Design images float free
Leaving me at sea.
My head and my sketch pad are positively volcanic explosions of ideas! I can’t show any of them as it wouldn’t be proper etiquette, according to the considered opinion of other knitwear designers. What I can do is speak in general terms about the submission process and – at least for me – the difficulty of translating visual ingenuity into a workable written pattern.
Most publications want 3 things: a sketch, a swatch, and a story describing the design and why someone would be compelled to knit or crochet your creation. Sounds simple enough, right? Yes and no. If you think the 15 days between the time the request for submissions is announced and the day the design is due is just about sketching and swatching, you’re in for a rude awakening.
Test swatches also require you to figure out the placement and rate of increases and decreases. Easy enough if your fabric is straight stocking or garter stitch. Oh, you’ve designed a beautiful 16-row, 20-stitch lace repeat into your garment? Your design life just became substantially more complicated unless you can easily answer the question of how you plan on incorporating increases in pattern, as well as matching any construction requirements of the garment to the stitch pattern.
This is why it’s wise to plan a two-pronged attack when it comes to submission deadlines. Why? Suppose your design is selected. Congratulations! You’ll have to make up a sample for the publisher using your pattern. Oh, you don’t have a pattern? If you’ve successfully sold your vision without at least the shell of a pattern and copious notes to back it up, you may have just stalled out your budding career as a designer. The publisher is counting on you and you’ve just put them – and yourself – behind schedule. No one wants to scramble at the last minute because you failed to plan appropriately.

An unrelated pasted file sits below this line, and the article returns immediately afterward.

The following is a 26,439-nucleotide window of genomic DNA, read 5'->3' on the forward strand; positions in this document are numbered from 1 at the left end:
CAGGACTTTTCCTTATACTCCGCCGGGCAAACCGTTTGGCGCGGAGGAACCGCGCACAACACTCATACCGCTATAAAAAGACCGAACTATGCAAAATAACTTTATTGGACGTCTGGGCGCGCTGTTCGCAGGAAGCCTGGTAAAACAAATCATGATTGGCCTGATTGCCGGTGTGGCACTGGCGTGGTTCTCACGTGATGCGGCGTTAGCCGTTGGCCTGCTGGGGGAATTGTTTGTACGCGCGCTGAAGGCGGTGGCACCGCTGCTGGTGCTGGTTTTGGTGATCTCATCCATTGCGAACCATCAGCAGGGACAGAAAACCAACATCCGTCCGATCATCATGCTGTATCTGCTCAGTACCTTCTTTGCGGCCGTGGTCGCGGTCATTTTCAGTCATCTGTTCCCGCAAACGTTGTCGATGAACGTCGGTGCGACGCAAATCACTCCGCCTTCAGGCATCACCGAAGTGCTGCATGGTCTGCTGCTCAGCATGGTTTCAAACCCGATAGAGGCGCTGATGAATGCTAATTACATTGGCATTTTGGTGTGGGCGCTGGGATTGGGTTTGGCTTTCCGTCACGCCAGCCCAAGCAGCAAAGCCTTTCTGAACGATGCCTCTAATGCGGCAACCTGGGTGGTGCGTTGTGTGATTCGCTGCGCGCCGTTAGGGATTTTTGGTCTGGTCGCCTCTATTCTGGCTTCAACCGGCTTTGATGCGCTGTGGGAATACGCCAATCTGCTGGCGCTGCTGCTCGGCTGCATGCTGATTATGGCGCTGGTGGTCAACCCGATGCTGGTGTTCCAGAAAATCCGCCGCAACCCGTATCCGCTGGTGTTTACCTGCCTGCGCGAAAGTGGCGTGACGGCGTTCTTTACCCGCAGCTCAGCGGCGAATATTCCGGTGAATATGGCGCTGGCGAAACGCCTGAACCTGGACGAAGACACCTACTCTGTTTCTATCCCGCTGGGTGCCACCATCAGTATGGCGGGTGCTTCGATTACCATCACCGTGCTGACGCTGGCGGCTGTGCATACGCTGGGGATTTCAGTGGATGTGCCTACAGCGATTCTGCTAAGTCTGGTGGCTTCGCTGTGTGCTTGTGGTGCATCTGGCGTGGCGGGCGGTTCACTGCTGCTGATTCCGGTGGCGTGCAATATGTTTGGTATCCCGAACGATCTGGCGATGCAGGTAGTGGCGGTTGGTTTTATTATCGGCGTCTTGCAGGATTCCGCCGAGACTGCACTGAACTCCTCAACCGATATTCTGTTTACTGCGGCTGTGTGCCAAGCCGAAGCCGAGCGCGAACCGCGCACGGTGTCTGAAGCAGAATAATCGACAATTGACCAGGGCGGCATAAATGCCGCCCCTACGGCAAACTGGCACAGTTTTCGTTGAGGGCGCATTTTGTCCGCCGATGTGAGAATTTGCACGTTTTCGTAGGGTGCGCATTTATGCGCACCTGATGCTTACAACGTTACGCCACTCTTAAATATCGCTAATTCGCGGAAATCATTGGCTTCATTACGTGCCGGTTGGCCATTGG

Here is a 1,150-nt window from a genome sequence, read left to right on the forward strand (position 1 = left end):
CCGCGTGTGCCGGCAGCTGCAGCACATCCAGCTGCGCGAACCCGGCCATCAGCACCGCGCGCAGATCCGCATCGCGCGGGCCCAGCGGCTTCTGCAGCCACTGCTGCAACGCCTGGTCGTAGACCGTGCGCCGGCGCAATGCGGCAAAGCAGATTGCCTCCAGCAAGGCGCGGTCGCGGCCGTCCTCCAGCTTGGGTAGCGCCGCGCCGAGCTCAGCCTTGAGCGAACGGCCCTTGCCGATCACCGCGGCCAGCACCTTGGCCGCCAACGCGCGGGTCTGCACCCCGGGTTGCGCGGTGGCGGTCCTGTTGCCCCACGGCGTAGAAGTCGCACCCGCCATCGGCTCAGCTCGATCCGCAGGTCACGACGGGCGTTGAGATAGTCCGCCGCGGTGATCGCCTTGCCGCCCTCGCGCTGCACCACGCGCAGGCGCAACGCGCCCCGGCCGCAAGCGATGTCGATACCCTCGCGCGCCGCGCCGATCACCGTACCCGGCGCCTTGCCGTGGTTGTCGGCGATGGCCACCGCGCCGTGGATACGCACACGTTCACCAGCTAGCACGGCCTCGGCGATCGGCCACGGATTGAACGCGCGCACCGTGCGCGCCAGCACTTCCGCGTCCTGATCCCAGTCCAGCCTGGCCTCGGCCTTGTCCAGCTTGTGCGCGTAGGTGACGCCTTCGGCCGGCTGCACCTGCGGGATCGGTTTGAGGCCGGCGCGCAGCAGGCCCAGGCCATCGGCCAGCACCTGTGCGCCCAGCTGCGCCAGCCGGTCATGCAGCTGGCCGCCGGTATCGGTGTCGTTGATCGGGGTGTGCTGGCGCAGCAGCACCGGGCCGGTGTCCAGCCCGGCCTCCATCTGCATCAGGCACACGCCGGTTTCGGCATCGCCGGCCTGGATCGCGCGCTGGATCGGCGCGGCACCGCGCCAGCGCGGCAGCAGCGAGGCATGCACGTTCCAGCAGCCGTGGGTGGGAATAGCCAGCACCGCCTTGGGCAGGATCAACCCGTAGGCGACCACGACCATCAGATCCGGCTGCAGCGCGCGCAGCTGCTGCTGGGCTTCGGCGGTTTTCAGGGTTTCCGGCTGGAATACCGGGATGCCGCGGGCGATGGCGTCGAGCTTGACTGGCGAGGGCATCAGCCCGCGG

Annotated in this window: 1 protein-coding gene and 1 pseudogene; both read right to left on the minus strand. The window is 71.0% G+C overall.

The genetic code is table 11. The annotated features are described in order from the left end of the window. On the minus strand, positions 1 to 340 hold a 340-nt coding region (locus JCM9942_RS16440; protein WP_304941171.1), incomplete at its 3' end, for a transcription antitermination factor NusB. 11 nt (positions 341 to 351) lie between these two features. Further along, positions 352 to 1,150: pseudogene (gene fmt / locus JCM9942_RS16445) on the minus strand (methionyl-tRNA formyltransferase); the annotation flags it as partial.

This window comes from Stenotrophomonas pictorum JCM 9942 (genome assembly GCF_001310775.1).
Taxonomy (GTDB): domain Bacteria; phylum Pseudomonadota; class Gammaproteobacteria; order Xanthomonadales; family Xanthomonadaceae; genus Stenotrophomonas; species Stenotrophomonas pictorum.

You have a few of choices if this is your first time shopping this design around:
- Ratchet back some of the fantastic design features, especially if you need to create unusual fabric patterning from scratch.
- Give yourself time to the let the design (and your skills) mature so that you might come closer to matching your unique vision to a workable reality.
- Work off your own timeline and go the self-publishing route.
I’ve done a half-dozen or so patterns so I have a small taste of the difficulty inherent to creating repeatable, consistent instructions. However, as much as I wish it were so, design for professional submission requires more than pretty pictures. It also requires dedication, skill, and vision. It wouldn’t hurt to grow a thick skin to bear up under inevitable rejection, either. Despite all of this, I knit and crochet on. Hopeful.
How do you manage to meet the demands of the design process? Perhaps I’ve overlooked something. I’d be grateful if you’re willing to share your insight.